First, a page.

I was at the Sunway Pyramid Mall recently. Looking around, I couldn’t help but think to myself, “We are returning to some sense of normalcy, as I get out of the security check queue for vaccination status and into the mall.”
The mall was full of shoppers (fully masked, of course); decked out with Chinese New Year decorations to usher in the Year of the Tiger, with festive songs playing in the background (which added to the festive mood). After two years of on and off lockdowns and travel restrictions, this is truly a welcome sight and blessing in many ways (thanks greatly to the vaccines and being better informed on how to keep ourselves safe).
Prior to the pandemic, my husband and I would host our Sunway students at our home to experience Chinese New Year. I especially miss seeing our Sunway University, Sunway College, Sunway TES & Sunway International School, Malaysia international students in all their beautiful national costumes arrive in the Sunway bus and we would watch our muhibbah lion dance together. I miss feeding them with our family New Year cookies and listening to their cheers of delight while enjoying the lions. I miss those heartfelt moments of cultural sharing.
Thankfully, we were able to have a Chinese New Year celebration on campus (with a bigger one virtually in the evening), which was organised by our students from the Sunway Chinese Independent School Alumni Club. My heart goes out to our dedicated students for their love and passion despite facing the current challenges.
As we enter the year of the tiger, I’m reminded of the fascinating story behind how the tiger became one of the Chinese zodiac creatures. At a time when Earth which had been in turmoil, the tiger was said to have been sent by the Jade Emperor to restore order and bring peace. Thanks to its bravery, strength, persistence and determination (as well as never back down attitude), the tiger was successful in bringing stability back to the human world, the forest, and the sea. For its contributions, the Jade Emperor added a vertical line on top of the original three horizontal lines on the tiger’s forehead, which means “King” in Chinese, and raised its status as one of the twelve zodiac animals.
In pop culture, tigers are usually affectionate, generous and bursting with vigour such as Hobbes of ‘Calvin and Hobbes’, where he is a stuffed tiger to all except Calvin. And then there is Tigger, the loving, friendly, rambunctious and overly energetic tiger, who is one of Winnie the Pooh’s best friends with a great tendency for bouncing.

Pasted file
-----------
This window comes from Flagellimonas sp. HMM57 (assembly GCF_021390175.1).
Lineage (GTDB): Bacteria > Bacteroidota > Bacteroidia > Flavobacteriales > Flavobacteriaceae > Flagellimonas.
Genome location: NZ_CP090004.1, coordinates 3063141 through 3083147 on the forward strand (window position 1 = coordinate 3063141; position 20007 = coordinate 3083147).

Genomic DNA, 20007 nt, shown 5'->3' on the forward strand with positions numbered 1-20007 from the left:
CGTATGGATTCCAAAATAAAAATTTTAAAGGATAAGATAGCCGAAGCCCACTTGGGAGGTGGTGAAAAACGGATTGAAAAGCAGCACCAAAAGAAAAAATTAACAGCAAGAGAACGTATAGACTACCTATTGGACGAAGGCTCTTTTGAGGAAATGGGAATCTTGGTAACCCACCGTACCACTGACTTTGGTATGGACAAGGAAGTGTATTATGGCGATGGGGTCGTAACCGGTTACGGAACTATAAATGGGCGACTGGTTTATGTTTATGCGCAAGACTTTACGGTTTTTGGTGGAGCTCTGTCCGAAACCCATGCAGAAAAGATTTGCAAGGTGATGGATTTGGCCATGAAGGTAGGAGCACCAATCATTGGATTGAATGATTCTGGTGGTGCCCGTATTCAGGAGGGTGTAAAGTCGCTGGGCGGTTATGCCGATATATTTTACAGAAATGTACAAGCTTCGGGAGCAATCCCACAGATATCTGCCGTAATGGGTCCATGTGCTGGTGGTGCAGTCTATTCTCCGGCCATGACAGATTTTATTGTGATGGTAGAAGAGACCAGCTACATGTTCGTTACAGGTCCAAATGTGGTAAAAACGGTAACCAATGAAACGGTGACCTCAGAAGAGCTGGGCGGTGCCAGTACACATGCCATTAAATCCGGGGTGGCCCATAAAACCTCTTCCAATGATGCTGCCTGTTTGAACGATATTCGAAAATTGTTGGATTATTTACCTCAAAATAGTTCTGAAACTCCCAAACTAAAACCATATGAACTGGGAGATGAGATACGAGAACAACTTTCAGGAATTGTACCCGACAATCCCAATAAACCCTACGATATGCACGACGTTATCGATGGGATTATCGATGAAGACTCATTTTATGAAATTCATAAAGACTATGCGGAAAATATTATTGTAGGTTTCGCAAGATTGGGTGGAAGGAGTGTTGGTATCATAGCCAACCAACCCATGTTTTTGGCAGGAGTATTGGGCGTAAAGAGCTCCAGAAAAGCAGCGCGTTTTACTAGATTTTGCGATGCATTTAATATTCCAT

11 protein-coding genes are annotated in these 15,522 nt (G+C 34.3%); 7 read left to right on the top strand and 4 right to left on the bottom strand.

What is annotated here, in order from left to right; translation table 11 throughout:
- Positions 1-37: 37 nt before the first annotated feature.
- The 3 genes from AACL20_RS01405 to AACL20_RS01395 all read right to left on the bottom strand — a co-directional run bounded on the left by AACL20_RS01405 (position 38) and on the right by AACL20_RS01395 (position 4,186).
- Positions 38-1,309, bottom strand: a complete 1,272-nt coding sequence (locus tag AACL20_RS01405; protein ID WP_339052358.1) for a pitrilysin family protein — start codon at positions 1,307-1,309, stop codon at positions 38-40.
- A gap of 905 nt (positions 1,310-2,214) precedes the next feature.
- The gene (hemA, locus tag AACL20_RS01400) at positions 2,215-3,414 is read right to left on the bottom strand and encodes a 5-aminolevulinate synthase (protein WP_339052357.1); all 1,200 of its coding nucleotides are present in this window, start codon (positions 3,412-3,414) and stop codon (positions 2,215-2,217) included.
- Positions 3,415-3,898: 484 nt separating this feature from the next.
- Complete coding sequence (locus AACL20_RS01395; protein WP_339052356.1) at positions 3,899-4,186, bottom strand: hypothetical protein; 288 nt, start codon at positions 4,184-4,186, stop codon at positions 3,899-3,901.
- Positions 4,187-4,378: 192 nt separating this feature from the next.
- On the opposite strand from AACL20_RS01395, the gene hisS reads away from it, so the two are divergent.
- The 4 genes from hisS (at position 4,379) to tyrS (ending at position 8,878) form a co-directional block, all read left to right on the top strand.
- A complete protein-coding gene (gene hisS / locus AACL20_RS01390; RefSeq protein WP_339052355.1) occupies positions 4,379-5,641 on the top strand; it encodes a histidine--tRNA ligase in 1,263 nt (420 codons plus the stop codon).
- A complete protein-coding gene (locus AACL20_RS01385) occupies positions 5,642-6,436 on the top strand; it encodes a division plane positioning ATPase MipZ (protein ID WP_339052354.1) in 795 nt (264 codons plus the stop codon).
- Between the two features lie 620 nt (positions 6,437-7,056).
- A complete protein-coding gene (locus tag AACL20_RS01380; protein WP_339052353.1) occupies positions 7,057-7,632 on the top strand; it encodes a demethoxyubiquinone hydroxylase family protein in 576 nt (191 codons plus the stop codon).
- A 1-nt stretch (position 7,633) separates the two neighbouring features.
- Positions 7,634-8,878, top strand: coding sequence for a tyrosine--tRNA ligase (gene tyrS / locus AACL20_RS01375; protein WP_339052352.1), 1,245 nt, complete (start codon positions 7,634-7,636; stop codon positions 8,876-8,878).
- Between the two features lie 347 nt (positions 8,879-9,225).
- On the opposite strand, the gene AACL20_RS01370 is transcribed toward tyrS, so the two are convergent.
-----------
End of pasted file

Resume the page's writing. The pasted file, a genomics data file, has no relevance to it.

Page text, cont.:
In the coming year, let us emulate these positive characteristics of the tiger in all that we do; fearless in facing the challenges, the pandemic and the ups and downs of life. Let us continue to serve, support and to live in harmony with our fellow human beings and all creatures as best we can. Let us also remember to be generous of heart and kind to those around us especially those who need help, and may we remain high-spirited and have an optimistic outlook to life as this is essential to a purposeful existence.
Tigers are also solitary creatures yet known to collaborate on hunts, to increase their chances of securing food and survival. While we too have been solitary during the pandemic, in our home and away from our families, we adapted, learned to live and work differently, and most of all, we survived. The spirit of #KitaJagaKita or We Care for Each Other was on display; a reminder that in our darkest moment, we are there for one another.
The past two years has also taught us the importance of family. Last year, because of the pandemic all my three daughters were back home for Chinese New Year. Despite the challenging and uncertainty of the pandemic, it played an important part in bringing my family together. And I was not alone in this, for many who had children studying or working overseas, their families too were brought closer together, many with the help of technology and Zoom.
Tiger years are said to be times of change. Hence, let us embrace change, for we now know that we can adapt. Our experiences, both good and bad, are what make us who we are. What we have been through is a wake-up call, we must reflect, re-evaluate and realign our priorities and our way of life. Indeed, we have all adapted throughout the past two years.
With the call now to have everyone get their booster shots, the outlook for the year at the moment seems brighter. Yet as I write this piece, the scourge of the Omicron COVID-19 variant looms large above us. Let us not allow ourselves to become complacent. Let us celebrate the optimism while adhering to SOPs to keep everyone safe.
Dr Elizabeth Lee, Chief Executive Officer, Sunway Education Group